5
$\begingroup$

I might have made a mistake when I voted to close this question and I would like to improve my review skills.

I explained my reason to close it in the comments. To whit,

As written, the question is off-topic because it is about the plot of your story, not world-building. In other words, how to conspire to cover-up the incursion is not a function of the rules of your world.

In other words, I thought any of the following rules from our FAQ were applicable:

...not about

  • Actions of individual characters, rather than elements of the world they inhabit.

  • Elements of plot.

  • Historical events of or historical facts about the real world, except when provided as examples or comparisons in the construction of an imaginary world (consider the History or respective subject-specific Stack Exchange sites)

However, @a4android feels that the subject is on-topic.

The non-intervention by national authorities is a rule of how this world functions. This is not part of its plot. Plus it's obviously not like our world. The OP is seeking a means how this can happen in his world.

I'll honestly admit, if I squint, I can see his point. Again, from our FAQ:

welcomes...

  • Effects of events or world elements, including biology, technology and magic, on specific aspects of that world's societies, cultures, and environment

In the balance, I still feel the question is off-topic because the world (despite having some differences with the real world) has police, military, and political leaders who want to cover up something. That's no different than the real world and, frankly, monsters create no different reaction than would any other real-world problem the police, military, and political leaders want to cover up.

TL;DR

So, does the reason an action that could and probably does happen in our real world make the difference as to whether or not a question is about worldbuilding? Was I right to vote to close because I see no difference in the action of leaders whether they're trying to cover up a toxic spill or out-of-world monsters, or was I wrong to vote to close because the existence of monsters intrinsically changes the question?

$\endgroup$
  • $\begingroup$ One unexpected result having had to think about the issues raised in this question led me to a set of criteria about when cover-ups occur. This is pure serendipity. I am truly grateful to you for the inspiration. Now I have find ways of testing the concept(s) to destruction to see they are valid. Thank you. $\endgroup$ – a4android Nov 10 '17 at 4:03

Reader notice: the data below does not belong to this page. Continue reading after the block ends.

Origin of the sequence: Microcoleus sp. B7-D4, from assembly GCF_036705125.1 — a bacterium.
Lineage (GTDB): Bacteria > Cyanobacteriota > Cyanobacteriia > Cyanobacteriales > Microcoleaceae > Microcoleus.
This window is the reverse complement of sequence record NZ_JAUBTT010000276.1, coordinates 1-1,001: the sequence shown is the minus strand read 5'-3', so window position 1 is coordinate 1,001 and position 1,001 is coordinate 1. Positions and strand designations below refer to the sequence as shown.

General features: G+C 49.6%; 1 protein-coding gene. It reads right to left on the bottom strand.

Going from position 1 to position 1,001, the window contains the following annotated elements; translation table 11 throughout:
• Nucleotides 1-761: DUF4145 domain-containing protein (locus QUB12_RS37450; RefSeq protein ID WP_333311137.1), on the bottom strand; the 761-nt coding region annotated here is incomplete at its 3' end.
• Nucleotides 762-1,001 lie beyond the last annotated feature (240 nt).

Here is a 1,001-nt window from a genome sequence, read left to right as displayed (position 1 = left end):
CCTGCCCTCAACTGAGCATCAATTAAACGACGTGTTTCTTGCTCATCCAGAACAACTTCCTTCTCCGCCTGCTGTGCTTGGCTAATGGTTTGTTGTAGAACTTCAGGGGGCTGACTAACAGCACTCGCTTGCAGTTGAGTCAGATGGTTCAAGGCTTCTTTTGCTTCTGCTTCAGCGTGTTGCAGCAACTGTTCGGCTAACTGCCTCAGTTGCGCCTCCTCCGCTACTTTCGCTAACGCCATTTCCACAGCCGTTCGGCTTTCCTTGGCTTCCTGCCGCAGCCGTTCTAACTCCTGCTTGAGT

• $\begingroup$ @a4android :-) I'm delighted! Muses speak in the most odd ways. Please note that I have no animosity about our difference of opinion, I'm simply trying to become a better reviewer. If the analysis of this post demonstrates I've made an error, I'll certainly learn from it and vote to reopen. $\endgroup$ – JBH Nov 10 '17 at 5:06
  • $\begingroup$ None taken. We can have a difference of opinions without animosity and I'm glad of it. I have the greatest of respect for the way you presented your reasons and were prepared to have them tested. No-one likes being found wrong, myself included. What you did takes guts and brains. $\endgroup$ – a4android Nov 10 '17 at 12:08
3
$\begingroup$

Firstly, @JBH should be applauded for not only raising this issue, but for providing a detailed account of his reasons for voting to close this question. I say this, despite disagreeing with those reasons, because it sets an admirably high standard for making decisions about questions on this site and in meeting the criteria for peer review. We need more like it.

JBH wrote his reasons in the following comment.

As written, the question is off-topic because it is about the plot of your story, not world-building. In other words, how to conspire to cover-up the incursion is not a function of the rules of your world.

Now my response to this was in part about how the OP's world differed from our own reality. This is not my substantial argument, although it does in part refer to one of the ways worldbuilding functions. Namely, to build worlds that differ in some degree from quotidian reality. The brevity and insubstantial nature of my argument was due to the restricts on word count allowed in comments.

What can be argued is that the question is about elements of worldbuilding and isn't about creating the plot of a story or, as seems to be the case here, a game.

Let's take the relevant criteria for the FAQ and see how they apply or not.

Creation of elements of a world (languages, species, buildings, etc.)

Effectively this is the contemporary world, with added supernatural monsters. The created element here is the monsters.

Effects of events or world elements, including biology, technology and magic, on specific aspects of that world's societies, cultures, and environment

The OP has a situation where a township is besieged by supernatural monsters. How the question isn't how will institutions like the police and civil authority respond to a plague of monsters, it is about how the most reasonable action they can take, namely, calling in Federal authorities like the Army, Navy, Air Force and US Marine Corps, FEMA or the Boy Scouts. Hereafter, all forms of outside support will be referred to as the "US Cavalry".

How to achieve a specified effect in a defined world, including by the use of biology, technology or magic, while maintaning [sic] in-universe consistency

Now achieving a specified effect in the OP's defined world is precisely what the OP's question is asking. This also means it is a worldbuilding element within the criteria of the FAQ. While establishing may or may not include the use of biology, technology or magic, there will always other factors that could achieve this effect. They can be social, political, cultural and environmental.